Meth lab found


Properties that were found to contain meth residue in Corry, 303 Wayne St., and 109 W. Columbus Ave., are for sale. A resident brought her concerns of hazardous contaminants to Corry City Council, who is looking into a way to establish a cleanup ordinance.


Meth lab found

Two properties in Corry that were found to have meth labs are for sale, and Corry City Council is taking action in response to a resident voicing her concern about the safety of selling contaminated houses.

Karen Silvis, of Corry, was thanked by Corry City Council members during Monday's meeting for bringing her concern to their attention. 

The houses in question are 303 Wayne St., listed by ERA Richmond Real Estate Service, and 109 W. Columbus Ave., listed by RE/MAX LLC.

A meth lab was found in the Wayne Street residence in August  2018 and one was found in the West Columbus residence in January 2017.

"Pennsylvania doesn't not have anything listed to remedy a meth house," Corry City Police Rich Shopene said.

The manufacture of methamphetamine is known to contaminate all surfaces in homes and living in a former lab can cause health problems due to absorption through contact with surfaces.

Shopene said the Department of Health would regulate cleanup requirements and researched how to clean up a meth house for safe occupation in states such as Ohio, Missouri and Kentucky that have information from its Department of Health online.

"Cleanup is for all porous material to be removed from the house," Shopene said. "All walls have to be washed out with a bleach mixture."

Shopene continued to describe that once everything's been washed, walls have to be primed and repainted. All new carpeting and new curtains have to be installed. If a drop ceiling is present, that needs to be removed.

Corry City Solicitor Paul Carney said there is a seller's disclosure that has to be filled out but a loophole does exist if the seller is not aware that the house had meth manufactured in it.

The listing agent for the West Columbus Avenue property, Kathleen Dahl from RE/MAX, said she is aware the property had a meth lab found in it and keeps an article from The Corry Journal in the folder for information.

"Sellers are supposed to disclose anything they know about any property," Dahl said.

Dahl said the owners of the house are deceased and cannot speak to whether the house was cleaned of contaminants, but did say the property is listed as a commercial property.

After a clandestine laboratory enforcement team, who visits a suspected meth lab to secure evidence, finds the hazardous substance, the team posts signs on the property stating that meth was manufactured inside the structure, Shopene said.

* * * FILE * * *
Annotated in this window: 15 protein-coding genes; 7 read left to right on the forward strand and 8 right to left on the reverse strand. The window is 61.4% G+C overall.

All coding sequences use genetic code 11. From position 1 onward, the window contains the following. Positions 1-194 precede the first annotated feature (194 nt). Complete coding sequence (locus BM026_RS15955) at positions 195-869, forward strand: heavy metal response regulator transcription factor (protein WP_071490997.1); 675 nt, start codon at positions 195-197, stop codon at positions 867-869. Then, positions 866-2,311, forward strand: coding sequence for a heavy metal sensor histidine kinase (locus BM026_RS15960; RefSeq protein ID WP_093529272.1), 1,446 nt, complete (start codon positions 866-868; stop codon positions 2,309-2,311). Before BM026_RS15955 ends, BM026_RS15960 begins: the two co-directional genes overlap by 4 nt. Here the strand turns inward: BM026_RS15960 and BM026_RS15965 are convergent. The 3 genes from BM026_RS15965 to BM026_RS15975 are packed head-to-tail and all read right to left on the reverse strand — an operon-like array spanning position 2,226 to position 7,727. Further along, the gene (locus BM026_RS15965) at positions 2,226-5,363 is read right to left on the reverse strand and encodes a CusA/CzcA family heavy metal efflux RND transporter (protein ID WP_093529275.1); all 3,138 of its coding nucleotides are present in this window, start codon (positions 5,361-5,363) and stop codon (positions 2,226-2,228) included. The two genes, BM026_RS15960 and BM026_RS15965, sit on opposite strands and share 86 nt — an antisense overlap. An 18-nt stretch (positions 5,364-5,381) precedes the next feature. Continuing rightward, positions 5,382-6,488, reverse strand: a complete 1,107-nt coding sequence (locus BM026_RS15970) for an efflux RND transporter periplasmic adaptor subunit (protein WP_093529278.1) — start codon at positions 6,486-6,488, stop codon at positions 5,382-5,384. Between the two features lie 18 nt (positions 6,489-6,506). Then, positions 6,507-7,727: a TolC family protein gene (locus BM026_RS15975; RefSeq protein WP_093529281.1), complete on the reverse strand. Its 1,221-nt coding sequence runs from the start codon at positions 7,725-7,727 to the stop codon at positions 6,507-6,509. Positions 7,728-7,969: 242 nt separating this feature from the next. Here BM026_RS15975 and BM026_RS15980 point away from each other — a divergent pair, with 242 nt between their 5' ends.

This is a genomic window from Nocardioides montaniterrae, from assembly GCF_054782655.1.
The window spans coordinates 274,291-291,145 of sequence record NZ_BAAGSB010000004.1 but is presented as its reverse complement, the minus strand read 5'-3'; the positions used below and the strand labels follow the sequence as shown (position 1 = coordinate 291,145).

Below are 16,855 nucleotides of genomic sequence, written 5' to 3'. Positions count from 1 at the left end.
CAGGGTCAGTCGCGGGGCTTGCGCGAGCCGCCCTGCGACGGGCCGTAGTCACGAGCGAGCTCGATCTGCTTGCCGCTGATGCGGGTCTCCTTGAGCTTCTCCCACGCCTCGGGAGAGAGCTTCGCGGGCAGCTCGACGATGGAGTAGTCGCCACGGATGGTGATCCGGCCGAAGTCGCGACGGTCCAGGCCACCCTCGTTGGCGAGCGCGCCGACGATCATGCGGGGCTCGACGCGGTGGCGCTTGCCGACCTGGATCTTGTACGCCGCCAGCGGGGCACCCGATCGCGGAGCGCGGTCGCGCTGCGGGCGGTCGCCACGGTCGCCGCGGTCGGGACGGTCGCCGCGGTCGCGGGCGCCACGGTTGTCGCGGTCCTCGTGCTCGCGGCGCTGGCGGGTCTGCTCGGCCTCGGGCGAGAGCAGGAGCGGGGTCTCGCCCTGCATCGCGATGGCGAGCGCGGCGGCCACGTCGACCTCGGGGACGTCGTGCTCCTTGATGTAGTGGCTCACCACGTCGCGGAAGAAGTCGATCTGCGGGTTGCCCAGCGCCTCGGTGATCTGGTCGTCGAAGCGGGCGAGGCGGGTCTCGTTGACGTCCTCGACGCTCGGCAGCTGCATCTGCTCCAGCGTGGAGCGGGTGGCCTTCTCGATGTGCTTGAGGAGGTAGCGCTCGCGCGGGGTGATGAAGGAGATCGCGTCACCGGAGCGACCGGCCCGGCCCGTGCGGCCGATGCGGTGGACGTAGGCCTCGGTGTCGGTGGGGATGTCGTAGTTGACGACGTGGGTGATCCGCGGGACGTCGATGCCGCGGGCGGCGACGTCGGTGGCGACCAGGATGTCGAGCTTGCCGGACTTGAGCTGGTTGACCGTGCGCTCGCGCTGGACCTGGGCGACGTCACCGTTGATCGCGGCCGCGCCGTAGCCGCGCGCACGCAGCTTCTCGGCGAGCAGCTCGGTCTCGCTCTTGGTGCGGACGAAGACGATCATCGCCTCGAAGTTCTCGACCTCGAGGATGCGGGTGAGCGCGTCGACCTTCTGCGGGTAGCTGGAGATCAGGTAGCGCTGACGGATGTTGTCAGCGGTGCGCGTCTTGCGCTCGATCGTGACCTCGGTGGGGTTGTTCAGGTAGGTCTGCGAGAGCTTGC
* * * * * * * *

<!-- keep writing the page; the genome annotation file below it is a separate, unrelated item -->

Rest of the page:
After those signs are put up, they can be taken off immediately by the homeowner, Shopene said.

The listing agent for the Wayne Street property, Brett Staskiewicz from ERA Richmond Real Estate Service said not only is he aware but the orange signs put up by the clandestine lab team are still up on the Wayne Street property, are viewable from the outside and are posted on all entrances.

A cleanup was done on the Wayne Street house by the bank that owns it, Staskiewicz said.

Council members agreed that the cleanup question needs to be addressed further and have put it on the agenda for the next work session to discuss the possibility of adding an ordinance or code compliance regulation to deal directly with cleanup of health risks such as meth residue

(1) comment


This has been raised previously and brought to the attention of City officials without any action to date. Now they are actually looking at? Let's hope so!

EVERY property that has been determined to have been used as a meth house should be subject to some quarantine measures regardless of whether the property is for sale or not. And appropriate notices should be affixed to the property with the property owner/occupier subject to fines and penalties enforceable at law for unauthorized removal of such notices.

But certainly in the case of properties offered for sale whether by private treaty, foreclosure sales or Sheriff's Sales, County Upset Tax Sales, County Judicial Sales or County Repository Sales there should be a mechanism in place at the City and/or County level to prevent such sales from occurring until a clearance certificate has been issued by appropriate authorities.

This is not rocket science and given Corry's history of meth houses this should have been in place long ago.

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